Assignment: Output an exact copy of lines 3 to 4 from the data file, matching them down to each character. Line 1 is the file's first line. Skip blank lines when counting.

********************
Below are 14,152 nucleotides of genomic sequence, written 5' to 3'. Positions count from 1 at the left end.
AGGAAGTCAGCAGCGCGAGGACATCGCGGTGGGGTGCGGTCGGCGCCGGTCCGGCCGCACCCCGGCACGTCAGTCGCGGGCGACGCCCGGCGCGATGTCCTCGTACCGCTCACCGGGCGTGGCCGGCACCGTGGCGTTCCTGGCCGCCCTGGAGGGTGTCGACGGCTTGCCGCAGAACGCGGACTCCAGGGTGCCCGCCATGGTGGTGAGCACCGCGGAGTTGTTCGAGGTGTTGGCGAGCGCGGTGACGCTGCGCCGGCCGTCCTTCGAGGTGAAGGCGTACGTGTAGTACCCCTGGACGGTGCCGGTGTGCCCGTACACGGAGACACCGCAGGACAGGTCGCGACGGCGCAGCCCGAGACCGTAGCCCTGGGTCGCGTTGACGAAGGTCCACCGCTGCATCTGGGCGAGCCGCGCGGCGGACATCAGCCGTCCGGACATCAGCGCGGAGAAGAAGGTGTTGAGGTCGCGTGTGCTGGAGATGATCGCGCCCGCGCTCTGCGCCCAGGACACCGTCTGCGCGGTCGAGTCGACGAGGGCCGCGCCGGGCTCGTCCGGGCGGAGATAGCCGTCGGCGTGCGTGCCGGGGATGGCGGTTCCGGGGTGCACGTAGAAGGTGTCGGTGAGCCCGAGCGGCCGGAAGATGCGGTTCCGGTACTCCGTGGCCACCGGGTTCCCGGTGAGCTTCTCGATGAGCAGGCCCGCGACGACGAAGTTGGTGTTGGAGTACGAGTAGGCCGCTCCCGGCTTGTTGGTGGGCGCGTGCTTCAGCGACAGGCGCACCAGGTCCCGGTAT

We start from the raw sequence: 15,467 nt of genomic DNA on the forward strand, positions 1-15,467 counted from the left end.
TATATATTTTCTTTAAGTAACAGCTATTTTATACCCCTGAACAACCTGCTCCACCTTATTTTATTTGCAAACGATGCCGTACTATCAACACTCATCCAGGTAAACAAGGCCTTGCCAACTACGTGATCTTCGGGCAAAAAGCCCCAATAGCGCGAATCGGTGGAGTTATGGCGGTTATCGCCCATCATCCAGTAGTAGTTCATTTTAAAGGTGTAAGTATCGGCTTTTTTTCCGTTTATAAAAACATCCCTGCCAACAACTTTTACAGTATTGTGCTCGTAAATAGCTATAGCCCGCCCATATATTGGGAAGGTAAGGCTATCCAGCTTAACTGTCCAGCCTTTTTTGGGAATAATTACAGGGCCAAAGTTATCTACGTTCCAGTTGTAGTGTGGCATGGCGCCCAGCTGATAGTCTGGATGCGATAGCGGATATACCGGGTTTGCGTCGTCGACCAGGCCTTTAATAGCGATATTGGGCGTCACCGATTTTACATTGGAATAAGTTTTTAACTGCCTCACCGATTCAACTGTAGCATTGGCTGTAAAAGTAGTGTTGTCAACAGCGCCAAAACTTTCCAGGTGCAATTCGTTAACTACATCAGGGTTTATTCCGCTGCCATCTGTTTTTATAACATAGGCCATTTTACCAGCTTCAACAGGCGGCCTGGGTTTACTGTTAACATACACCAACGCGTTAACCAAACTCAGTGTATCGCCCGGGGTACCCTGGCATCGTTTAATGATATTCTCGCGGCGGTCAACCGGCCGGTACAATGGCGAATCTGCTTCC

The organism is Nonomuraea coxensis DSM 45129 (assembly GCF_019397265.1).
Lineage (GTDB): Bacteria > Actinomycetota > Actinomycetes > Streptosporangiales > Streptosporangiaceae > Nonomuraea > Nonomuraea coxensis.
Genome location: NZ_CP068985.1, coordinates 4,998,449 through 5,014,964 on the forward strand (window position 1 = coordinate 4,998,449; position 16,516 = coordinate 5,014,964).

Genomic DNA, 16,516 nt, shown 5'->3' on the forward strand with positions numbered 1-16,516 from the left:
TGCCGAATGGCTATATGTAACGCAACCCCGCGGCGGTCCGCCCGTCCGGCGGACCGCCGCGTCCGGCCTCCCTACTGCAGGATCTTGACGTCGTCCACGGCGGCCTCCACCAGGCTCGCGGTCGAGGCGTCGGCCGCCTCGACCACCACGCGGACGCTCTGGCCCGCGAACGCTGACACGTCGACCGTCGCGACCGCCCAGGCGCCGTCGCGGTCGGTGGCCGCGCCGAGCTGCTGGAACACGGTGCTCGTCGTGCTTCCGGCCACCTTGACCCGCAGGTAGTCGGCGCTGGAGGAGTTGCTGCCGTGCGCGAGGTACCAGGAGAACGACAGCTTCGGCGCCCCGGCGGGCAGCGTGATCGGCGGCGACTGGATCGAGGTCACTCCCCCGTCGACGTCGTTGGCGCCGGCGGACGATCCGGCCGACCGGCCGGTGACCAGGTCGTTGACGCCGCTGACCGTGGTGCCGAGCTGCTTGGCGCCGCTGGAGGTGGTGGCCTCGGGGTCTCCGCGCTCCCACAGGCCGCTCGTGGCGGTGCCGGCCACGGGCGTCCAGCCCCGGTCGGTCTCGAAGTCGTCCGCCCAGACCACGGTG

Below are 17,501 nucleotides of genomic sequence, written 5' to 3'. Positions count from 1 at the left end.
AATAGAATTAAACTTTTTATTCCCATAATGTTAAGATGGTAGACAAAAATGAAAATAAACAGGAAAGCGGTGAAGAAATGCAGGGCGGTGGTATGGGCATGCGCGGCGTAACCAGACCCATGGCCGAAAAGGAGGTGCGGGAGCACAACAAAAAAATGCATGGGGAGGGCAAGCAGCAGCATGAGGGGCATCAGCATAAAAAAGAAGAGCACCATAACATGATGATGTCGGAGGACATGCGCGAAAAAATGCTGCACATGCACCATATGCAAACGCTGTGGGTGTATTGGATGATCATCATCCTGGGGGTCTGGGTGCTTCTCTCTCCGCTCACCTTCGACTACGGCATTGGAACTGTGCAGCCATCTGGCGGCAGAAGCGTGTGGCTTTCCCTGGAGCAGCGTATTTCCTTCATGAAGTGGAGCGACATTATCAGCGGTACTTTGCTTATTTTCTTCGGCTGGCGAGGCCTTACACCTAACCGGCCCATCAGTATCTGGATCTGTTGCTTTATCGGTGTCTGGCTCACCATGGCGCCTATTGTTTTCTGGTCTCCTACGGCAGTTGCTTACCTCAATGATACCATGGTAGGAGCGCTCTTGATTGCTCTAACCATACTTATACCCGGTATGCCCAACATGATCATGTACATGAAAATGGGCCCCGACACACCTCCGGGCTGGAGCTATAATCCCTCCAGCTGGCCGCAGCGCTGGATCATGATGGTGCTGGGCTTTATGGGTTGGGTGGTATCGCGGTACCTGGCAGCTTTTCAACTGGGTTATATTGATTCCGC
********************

We start from the raw sequence: 15,467 nt of genomic DNA on the forward strand, positions 1-15,467 counted from the left end.
TATATATTTTCTTTAAGTAACAGCTATTTTATACCCCTGAACAACCTGCTCCACCTTATTTTATTTGCAAACGATGCCGTACTATCAACACTCATCCAGGTAAACAAGGCCTTGCCAACTACGTGATCTTCGGGCAAAAAGCCCCAATAGCGCGAATCGGTGGAGTTATGGCGGTTATCGCCCATCATCCAGTAGTAGTTCATTTTAAAGGTGTAAGTATCGGCTTTTTTTCCGTTTATAAAAACATCCCTGCCAACAACTTTTACAGTATTGTGCTCGTAAATAGCTATAGCCCGCCCATATATTGGGAAGGTAAGGCTATCCAGCTTAACTGTCCAGCCTTTTTTGGGAATAATTACAGGGCCAAAGTTATCTACGTTCCAGTTGTAGTGTGGCATGGCGCCCAGCTGATAGTCTGGATGCGATAGCGGATATACCGGGTTTGCGTCGTCGACCAGGCCTTTAATAGCGATATTGGGCGTCACCGATTTTACATTGGAATAAGTTTTTAACTGCCTCACCGATTCAACTGTAGCATTGGCTGTAAAAGTAGTGTTGTCAACAGCGCCAAAACTTTCCAGGTGCAATTCGTTAACTACATCAGGGTTTATTCCGCTGCCATCTGTTTTTATAACATAGGCCATTTTACCAGCTTCAACAGGCGGCCTGGGTTTACTGTTAACATACACCAACGCGTTAACCAAACTCAGTGTATCGCCCGGGGTACCCTGGCATCGTTTAATGATATTCTCGCGGCGGTCAACCGGCCGGTACAATGGCGAATCTGCTTCC